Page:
In April 1958 the stress of the task was compounded when the PGER commenced its rail service to Fort St John B.C., thus, the traffic control problem became more complex as the MPs controlling the span now had to concern themselves with unscheduled rail traffic as well as the vehicles crossing the River. An example of this can be seen on the occasion that L Cpl John Collins was assisting a timid driver, who was a bit overwhelmed by the drive across when the vehicle concerned and train met on the bridge. John got out and after some conversation with the engineer of the PGER train all agreed that it would be easier for the train to back up. This one incident is testimony to the negotiating skills and courteous approach of the Military Policemen assigned to this task. In spite of the many hazards and the adverse environment members of the Canadian Provost Corps operated this defile without major mishap until the new Peace River Bridge was completed in 1960.
The Yukon Approach
One of the striking features on the NWHS was the low frequency of crime. Life in the North required both a lonely existence for some and a good deal of travel. The Yukon Order of Pioneers adopted the Golden Rule as their motto. "Do onto others as you would be done to". The acceptance of this creed and the mutual trust of each other by the great majority became quickly apparent to the members of the Provost Corps assigned to the NWHS. It is probably best exemplified in the story of the MP who was seeking out members of the Canadian Rangers, a reserve component of the Canadian Army. In response to an invitation to "Come on in" the MP found the door not only unlocked but also not even on hinges. The occupant explained that his doors were not meant to keep people out but rather they were handy to break the strong winter winds. He had never been the victim of a theft and firmly believed in the Pioneers creed. (A lesson we might all do well to revisit in this day as we isolate our self with physical and high technology barriers to ensure our security).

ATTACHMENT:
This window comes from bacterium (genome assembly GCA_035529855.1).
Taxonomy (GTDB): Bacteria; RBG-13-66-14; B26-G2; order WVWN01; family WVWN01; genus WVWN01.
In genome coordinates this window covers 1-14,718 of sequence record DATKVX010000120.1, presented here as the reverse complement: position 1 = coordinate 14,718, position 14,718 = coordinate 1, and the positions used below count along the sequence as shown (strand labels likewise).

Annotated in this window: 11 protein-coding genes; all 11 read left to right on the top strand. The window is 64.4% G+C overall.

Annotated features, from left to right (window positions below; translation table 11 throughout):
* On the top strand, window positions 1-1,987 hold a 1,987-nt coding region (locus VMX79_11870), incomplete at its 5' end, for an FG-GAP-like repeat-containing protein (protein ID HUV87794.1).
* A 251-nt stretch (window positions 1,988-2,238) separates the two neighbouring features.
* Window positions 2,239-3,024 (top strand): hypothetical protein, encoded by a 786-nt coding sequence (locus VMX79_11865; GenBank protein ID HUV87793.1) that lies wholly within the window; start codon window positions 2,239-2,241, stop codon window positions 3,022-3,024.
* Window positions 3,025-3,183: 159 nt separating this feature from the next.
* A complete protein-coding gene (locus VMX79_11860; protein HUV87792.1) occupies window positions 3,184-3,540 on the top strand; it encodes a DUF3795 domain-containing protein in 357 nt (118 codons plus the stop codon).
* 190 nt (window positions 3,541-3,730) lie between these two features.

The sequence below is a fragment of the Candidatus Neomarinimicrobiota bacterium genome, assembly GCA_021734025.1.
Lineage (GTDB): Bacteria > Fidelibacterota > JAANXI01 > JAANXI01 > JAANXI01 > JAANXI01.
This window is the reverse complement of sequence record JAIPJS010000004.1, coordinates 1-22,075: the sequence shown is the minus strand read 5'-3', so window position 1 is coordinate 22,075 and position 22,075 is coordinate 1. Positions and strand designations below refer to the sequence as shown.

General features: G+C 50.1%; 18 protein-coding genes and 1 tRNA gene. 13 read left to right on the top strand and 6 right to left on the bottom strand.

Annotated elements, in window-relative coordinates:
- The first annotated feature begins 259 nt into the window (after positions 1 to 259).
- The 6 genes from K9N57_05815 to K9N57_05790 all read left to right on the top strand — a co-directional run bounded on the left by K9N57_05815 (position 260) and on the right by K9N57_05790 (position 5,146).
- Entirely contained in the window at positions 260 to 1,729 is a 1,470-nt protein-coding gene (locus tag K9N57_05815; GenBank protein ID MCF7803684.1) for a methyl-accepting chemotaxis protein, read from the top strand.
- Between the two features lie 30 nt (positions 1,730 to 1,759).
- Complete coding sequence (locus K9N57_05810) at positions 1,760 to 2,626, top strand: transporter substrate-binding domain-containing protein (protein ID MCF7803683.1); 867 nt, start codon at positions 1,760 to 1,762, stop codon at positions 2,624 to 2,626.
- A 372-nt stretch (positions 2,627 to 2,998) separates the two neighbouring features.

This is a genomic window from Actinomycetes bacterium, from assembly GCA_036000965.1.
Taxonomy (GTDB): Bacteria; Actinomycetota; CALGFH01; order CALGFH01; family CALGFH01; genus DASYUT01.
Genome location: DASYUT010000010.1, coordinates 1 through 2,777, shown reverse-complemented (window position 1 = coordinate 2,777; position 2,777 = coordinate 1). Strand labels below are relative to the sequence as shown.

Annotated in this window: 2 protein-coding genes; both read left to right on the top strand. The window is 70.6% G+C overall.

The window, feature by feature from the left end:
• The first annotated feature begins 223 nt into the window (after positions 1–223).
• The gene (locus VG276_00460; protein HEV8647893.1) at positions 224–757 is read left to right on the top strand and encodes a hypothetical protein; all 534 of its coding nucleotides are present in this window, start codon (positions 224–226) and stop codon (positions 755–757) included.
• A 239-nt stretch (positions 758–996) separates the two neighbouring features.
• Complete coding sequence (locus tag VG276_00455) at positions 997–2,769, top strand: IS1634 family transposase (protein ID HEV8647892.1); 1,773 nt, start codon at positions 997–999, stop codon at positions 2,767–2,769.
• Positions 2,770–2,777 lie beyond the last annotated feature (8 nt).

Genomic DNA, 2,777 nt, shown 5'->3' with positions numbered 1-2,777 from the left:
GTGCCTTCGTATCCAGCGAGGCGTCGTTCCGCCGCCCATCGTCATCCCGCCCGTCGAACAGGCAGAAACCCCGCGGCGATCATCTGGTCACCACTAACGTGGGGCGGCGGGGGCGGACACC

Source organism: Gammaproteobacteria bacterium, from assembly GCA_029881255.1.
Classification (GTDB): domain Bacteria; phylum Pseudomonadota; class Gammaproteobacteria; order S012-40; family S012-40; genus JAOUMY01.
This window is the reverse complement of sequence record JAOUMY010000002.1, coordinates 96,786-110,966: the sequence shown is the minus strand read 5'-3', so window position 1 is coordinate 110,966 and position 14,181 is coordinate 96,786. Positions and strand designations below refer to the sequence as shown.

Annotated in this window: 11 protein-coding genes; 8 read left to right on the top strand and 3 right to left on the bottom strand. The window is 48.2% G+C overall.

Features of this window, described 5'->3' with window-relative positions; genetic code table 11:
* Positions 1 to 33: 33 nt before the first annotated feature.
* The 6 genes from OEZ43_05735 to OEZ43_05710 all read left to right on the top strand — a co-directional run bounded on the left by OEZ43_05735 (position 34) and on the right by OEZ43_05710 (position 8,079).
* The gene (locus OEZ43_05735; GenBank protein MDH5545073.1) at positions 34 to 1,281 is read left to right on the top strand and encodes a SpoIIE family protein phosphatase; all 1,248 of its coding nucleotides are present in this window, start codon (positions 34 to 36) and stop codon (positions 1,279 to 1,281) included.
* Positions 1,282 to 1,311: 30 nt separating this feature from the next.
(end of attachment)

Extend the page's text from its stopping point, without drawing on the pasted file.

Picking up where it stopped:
The Order Changes
On 1 April 1964 the operation and maintenance of the NWHS was handed over from the Canadian Army to the Department of Public Works Canada. The performance of Provost duties on the NWHS had many rewards, however, one of the best is the respect of the persons served. Such respect is summed up in an editorial in the Fort Nelson News at the time of the decision to replace the military with a civilian organization: " We will miss from the scene the Provost Corps that have so long rendered a service to all residents and tourists. Hell! They may have nicked you now and again and in doing so only made it safer for the rest of the pilgrims heading up or down the track".
That praise was well earned by every member of the Corps who served on the "Highway".
Addendum To This Historic Article
( On The construction Of The Temporary Bridge )
Former member of the Canadian Provost Corps, retired WO Mike Mulvihill of Pembroke,
ON advises that his late father, along with three of his brothers and a brother-in-law, all worked on the building
of the Alaskan Highway (NWHS). Mike states that the first bridge was destroyed by ice jams caused by a
Chinook weather condition and that is father had helped to build the approaches to this bridge site.
Mike submitted some photos that were take during that era that he had acquired from his family album, explaining, that in one photo an American soldier can be seen guarding the Bridge and in another photo what appears to be a steam engine on the tracks over the bridge is actually a mobile pile driver. Both the pile driver and a couple of excavation mechanical shovels used on the project were all operated by steam.
One of the photos that Mike forwarded depicts a Canadian and an American Military Policeman conducting a disciplinary foot patrol of the town of Fort Nelson, BC. The photos can be viewed by clicking on the link below.